Given that 4K footage is becoming more and more popular in the professional video industry, the D850 is a more versatile option than the D750. With higher resolution and a better dynamic range than the D750, the D850 also produces better video quality.

The built-in microphone and headphone jack on both cameras make it simpler to record audio while recording. Additionally, the Nikon D850 offers a silent live-view mode that makes it simpler to capture video while keeping your subject quiet.

The Nikon D850 provides better video quality which is within expectations. The Nikon D850 takes another lead.

Low-Light Performance: ISO & Noise

A lot of the time, the connection between ISO and noise levels gets neglected. Both cameras are well-suited for low-light photography. But there is a difference in performance.

For reference, this video highlights the D850’s superior noise performance and cutting-edge sensor technology.

In the video, both cameras are put through a series of ISO tests. The results show that, when compared to the D750, the D850 can create photos that are cleaner and more detailed at higher ISO settings.

The D850 can generate noise-free photographs at ISO 6400, but the D750’s images look a little grainy. Let’s see the photos.

(source: Heather Lahtinen)

Here the photo taken with the D750 shows clear signs of color noise production while the D850 holds color accuracy very well. It isn’t a big difference but it is something that may cause some annoyance to picky photographers.

While the D750’s photos are noticeably noisier and less detailed at ISO 12800, the D850 can still take passable images in that setting. This pattern continues as the ISO settings are raised, with the D850 producing images that are cleaner and more detailed than the D750.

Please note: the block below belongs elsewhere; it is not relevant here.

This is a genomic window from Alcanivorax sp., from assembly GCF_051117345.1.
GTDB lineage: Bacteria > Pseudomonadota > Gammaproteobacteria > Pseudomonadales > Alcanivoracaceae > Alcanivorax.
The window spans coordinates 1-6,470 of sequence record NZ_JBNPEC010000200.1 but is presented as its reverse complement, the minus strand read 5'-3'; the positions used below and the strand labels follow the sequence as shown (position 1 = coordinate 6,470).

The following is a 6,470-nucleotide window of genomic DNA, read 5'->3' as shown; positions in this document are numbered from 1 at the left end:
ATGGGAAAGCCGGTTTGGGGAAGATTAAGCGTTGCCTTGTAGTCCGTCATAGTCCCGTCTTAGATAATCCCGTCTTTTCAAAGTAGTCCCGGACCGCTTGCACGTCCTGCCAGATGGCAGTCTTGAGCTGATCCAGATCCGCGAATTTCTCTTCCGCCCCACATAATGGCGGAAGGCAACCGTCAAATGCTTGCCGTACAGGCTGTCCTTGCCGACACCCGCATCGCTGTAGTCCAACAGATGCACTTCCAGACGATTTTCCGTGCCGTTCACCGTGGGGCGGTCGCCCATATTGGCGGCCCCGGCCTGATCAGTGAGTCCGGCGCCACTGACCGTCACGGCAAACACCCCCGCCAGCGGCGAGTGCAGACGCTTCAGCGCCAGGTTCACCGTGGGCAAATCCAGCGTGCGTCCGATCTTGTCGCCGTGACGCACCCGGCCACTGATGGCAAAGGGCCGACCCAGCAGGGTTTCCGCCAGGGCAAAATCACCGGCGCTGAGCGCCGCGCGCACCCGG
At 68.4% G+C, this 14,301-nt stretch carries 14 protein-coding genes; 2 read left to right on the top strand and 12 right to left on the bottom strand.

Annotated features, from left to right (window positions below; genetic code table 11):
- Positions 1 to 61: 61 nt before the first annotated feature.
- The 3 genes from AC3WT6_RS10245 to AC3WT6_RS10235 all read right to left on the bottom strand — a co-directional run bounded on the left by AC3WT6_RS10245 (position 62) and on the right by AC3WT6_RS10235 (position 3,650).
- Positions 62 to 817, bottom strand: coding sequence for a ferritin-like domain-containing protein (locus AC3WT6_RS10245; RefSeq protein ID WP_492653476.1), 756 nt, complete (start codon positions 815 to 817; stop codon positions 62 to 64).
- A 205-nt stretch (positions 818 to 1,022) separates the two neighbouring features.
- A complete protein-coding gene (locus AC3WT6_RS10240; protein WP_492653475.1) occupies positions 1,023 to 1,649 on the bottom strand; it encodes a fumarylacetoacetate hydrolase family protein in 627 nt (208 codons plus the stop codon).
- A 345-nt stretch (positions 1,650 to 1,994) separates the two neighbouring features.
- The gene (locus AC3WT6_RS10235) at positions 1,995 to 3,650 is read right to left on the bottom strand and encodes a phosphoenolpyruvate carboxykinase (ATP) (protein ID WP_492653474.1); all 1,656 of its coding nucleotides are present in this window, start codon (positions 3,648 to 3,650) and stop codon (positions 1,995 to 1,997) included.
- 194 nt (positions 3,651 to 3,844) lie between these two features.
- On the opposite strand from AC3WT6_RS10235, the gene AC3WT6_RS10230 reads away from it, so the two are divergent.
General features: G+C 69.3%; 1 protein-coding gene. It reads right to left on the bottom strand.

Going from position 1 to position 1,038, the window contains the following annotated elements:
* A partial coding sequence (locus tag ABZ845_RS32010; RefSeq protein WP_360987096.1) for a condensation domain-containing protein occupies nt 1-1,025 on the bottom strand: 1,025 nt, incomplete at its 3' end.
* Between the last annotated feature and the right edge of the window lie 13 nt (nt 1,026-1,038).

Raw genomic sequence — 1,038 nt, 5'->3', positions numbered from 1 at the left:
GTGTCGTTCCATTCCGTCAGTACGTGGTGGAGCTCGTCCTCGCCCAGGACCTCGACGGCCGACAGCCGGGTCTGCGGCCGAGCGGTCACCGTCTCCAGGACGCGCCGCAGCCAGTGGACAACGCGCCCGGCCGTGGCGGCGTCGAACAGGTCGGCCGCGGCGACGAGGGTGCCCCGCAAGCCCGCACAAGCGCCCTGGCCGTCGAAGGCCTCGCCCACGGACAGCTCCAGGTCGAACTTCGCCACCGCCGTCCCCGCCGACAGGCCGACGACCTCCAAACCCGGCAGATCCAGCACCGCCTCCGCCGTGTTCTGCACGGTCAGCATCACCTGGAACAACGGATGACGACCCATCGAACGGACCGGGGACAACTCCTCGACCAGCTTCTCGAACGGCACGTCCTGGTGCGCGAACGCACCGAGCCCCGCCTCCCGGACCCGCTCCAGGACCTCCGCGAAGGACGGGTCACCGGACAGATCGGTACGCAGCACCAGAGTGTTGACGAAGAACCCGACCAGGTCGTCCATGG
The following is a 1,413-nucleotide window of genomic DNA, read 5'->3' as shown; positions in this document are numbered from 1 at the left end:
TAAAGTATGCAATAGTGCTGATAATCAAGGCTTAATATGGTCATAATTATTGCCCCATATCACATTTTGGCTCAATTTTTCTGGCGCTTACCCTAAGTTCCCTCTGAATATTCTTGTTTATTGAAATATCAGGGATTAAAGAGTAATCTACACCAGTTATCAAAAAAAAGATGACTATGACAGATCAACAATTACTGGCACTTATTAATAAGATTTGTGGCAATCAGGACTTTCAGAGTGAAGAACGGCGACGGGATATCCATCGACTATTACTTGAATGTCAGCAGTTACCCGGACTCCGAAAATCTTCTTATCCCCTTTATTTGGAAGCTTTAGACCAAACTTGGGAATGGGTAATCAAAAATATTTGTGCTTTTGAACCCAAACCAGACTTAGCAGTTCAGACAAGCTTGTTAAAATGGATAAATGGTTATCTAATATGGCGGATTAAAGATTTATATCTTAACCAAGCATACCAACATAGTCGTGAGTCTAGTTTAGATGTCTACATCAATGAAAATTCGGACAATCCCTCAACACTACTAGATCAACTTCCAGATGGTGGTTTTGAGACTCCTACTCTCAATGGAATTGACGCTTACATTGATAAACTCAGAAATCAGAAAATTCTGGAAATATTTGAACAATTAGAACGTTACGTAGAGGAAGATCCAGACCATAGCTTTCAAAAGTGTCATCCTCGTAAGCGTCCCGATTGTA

The Nikon D850 takes the best photos under low light conditions.


To sum up, the Nikon D750 and D850 are both top-notch cameras that meet the requirements of professional photographers.

The Nikon D850 is a more sophisticated camera with a greater megapixel count, a more sophisticated focusing system, improved video capabilities, and longer battery life. But it also comes with a substantial budget leap.

In contrast, the Nikon D750 is less expensive than the D850 and lighter, making it easier to carry around for extended periods.

But in terms of raw capability, the Nikon D850 takes the crown and is the champ of this debate.

However, the D750 is a more cost-effective solution that nevertheless provides excellent image and video performance, making it a better option for beginner photographers. The choice between the two cameras largely depends on the photographer’s requirements and monetary considerations.